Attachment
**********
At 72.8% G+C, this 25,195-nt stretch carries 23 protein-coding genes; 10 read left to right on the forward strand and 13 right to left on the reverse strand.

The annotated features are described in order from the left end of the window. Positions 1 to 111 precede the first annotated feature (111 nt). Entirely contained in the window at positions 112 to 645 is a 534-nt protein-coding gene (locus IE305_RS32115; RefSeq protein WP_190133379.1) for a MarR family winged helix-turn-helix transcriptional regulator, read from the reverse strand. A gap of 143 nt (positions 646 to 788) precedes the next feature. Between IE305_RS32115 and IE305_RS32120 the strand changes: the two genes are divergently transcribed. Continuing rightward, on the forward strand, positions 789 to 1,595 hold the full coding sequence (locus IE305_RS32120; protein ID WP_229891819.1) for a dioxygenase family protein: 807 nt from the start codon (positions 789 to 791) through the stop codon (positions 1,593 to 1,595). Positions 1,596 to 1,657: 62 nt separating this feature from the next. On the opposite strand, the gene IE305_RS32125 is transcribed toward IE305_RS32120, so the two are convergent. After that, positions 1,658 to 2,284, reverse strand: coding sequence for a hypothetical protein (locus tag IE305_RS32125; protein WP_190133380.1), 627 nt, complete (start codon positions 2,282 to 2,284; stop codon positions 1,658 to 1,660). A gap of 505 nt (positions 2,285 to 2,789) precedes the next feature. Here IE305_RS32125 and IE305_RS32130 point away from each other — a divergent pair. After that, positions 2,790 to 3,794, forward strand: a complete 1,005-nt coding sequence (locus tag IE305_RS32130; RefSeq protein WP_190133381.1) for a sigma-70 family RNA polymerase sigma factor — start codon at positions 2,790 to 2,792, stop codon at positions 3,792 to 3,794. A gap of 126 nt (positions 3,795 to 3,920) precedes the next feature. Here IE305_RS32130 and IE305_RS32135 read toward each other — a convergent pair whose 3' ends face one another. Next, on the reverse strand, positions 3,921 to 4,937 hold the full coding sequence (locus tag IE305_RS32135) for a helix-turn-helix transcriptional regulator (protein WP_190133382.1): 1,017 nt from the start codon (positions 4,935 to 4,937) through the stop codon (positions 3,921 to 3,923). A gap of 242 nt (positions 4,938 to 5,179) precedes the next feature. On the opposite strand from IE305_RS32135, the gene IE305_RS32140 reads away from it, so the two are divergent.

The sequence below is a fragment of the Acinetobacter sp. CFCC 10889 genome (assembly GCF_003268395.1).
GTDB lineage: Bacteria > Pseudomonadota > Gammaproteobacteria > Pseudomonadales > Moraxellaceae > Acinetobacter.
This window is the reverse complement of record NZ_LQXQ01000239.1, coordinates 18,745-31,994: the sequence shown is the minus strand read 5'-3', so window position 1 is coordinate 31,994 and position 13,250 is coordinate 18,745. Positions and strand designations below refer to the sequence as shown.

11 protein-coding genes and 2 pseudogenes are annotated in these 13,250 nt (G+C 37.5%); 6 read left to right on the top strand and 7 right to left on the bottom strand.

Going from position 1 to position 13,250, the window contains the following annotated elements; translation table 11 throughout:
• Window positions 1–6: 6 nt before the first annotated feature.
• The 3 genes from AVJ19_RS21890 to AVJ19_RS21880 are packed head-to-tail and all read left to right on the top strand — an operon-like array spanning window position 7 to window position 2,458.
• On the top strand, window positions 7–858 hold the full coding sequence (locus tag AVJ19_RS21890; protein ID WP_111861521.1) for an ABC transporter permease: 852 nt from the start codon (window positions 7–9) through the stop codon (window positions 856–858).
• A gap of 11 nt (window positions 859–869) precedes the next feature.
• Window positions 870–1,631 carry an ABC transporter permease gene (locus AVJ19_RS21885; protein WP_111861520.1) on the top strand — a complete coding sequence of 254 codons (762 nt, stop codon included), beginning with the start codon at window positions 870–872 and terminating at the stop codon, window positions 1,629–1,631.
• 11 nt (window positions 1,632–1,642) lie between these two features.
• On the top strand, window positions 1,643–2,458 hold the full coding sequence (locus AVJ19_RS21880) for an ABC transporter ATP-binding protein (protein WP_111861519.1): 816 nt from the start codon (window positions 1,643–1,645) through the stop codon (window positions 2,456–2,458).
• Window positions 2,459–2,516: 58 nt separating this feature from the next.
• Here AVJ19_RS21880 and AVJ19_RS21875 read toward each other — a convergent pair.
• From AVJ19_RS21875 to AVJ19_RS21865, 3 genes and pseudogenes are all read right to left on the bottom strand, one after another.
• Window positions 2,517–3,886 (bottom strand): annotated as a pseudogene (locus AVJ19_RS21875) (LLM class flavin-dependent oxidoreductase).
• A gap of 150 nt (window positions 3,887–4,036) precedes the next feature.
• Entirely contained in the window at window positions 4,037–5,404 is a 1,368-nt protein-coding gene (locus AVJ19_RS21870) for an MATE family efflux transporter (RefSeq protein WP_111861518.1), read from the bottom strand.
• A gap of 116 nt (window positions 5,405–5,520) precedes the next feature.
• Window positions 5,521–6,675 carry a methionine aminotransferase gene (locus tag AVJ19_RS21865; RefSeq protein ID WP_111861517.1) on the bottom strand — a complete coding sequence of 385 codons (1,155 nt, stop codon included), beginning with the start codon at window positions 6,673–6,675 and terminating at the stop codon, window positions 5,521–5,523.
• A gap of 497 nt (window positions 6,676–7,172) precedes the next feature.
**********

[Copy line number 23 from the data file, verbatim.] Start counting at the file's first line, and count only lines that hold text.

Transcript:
• A gap of 497 nt (window positions 6,676–7,172) precedes the next feature.